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I realized that typing documents in Arabic script on Microsoft Word is a tedious process. Selecting, formatting, aligning (among other things) Arabic text is a really inefficient process (especially if there is a mix of Arabic and Latin script). Could anyone share his experience with me and suggest me a some solutions which will make typing in Arabic a smoother process? (I was thinking of using latex, what do you think?) Thank you.

clarification: I'm not talking about using an Arabic keyboard, but about how the usual manipulation of text gets much harder with a right-to-left script

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For those on a Mac: "The Arabic Macintosh - An informal resource centre" at smi.uib.no/ksv (with Fun Facts about Apple Advanced Technology versus Microsoft OpenType, which might get one into trouble after installing Office on a Mac -- see also superuser.com/questions/66295/arabic-in-powerpoint-on-mac/…) –  Arjan Jan 9 '10 at 15:03
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What part do you find tedious specifically ? I gather it is no more tedious then it is typing latin for arabs. In any case, (although some will certanly disagree), if typing in word is presenting you problems, I don't think latex will be any less painful (more even, if you're just learning it). –  ldigas Jan 9 '10 at 15:06

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XeTeX and XeLaTeX. This post has info on using it for Arabic. There is a lot of discussion on the XeTeX mailing list. Finally, there is a video entitled Arabic typography: Past, present, and TeX.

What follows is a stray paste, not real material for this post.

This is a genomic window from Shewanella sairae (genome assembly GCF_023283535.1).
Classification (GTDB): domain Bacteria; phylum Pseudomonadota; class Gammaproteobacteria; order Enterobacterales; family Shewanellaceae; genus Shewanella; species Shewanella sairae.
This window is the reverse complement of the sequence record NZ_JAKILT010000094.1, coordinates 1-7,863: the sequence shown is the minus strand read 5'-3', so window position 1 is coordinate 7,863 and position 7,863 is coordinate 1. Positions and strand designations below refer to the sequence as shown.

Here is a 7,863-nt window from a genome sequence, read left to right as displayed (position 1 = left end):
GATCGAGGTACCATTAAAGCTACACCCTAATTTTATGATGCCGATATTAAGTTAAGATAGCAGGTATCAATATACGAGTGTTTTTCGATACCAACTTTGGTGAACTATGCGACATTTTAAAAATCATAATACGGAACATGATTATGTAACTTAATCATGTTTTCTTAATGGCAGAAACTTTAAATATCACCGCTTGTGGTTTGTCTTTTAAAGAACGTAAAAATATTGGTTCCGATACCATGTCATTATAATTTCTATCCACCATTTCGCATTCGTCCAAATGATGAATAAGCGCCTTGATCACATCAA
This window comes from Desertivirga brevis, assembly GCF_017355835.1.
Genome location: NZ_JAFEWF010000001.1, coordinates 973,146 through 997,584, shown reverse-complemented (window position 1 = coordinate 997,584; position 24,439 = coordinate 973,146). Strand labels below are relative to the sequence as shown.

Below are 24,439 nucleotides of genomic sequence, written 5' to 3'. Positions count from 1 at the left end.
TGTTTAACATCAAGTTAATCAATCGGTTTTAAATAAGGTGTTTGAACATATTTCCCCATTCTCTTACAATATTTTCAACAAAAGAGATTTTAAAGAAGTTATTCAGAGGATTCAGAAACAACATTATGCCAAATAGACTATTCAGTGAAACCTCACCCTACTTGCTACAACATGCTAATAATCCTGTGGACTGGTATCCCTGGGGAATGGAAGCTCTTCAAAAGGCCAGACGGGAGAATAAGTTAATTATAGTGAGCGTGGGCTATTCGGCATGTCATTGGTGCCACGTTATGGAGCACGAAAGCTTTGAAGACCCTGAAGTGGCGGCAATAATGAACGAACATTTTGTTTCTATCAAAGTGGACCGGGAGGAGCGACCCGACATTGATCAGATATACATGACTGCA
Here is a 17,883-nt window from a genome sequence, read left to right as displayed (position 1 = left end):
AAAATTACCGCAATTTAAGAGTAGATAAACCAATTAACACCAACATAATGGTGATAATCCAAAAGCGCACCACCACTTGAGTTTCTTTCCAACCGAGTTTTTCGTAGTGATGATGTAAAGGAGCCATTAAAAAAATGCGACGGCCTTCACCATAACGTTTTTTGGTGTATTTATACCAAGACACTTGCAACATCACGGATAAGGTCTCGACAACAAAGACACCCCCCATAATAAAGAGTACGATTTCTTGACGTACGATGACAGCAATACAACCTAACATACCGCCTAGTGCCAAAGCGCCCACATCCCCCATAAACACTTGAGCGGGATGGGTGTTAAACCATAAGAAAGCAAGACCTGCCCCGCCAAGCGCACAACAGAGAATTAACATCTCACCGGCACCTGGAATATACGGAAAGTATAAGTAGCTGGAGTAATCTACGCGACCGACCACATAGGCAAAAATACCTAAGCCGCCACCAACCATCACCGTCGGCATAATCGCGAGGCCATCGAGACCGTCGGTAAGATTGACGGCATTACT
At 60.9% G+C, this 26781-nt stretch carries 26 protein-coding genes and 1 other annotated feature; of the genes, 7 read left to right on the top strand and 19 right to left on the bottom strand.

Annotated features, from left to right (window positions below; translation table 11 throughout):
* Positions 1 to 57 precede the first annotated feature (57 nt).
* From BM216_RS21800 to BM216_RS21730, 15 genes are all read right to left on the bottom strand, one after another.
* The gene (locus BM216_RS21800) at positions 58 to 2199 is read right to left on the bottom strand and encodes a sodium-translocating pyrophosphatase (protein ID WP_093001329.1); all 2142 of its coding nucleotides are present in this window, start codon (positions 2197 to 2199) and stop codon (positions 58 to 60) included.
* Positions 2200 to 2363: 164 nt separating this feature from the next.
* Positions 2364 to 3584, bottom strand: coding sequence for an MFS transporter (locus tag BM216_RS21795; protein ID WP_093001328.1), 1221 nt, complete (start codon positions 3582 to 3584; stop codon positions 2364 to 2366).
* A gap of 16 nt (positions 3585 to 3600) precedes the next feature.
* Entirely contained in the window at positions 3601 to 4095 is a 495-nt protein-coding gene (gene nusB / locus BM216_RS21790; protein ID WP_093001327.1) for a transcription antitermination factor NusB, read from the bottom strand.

Another useful references: http://www.tug.org/TUGboat/Articles/tb27-2/tb87kew.pdf

Arabic XeTeX on the Mac:

TeXShop on Mac OS X

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Thanks for the tip. But it seems that using Latex or any other variant needs some time to get used to. –  user24191 Jan 10 '10 at 8:15
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Any TeX variant is incredibly powerful and will give you total control over your formatting. There is an associated learning curve. :/ –  Shinrai Aug 19 '10 at 18:51
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LaTeX is difficult to learn, no doubt, but it knocks MS Word into a paper cup for ease of use once you've climbed the learning curve. It's a lot faster too, for scientific equations and so on. If you're doing a lot of writing, e.g. scientific papers for a PhD or Masters, or writing a textbook, it's an excellent tool. –  CJBrew Aug 31 '10 at 13:43

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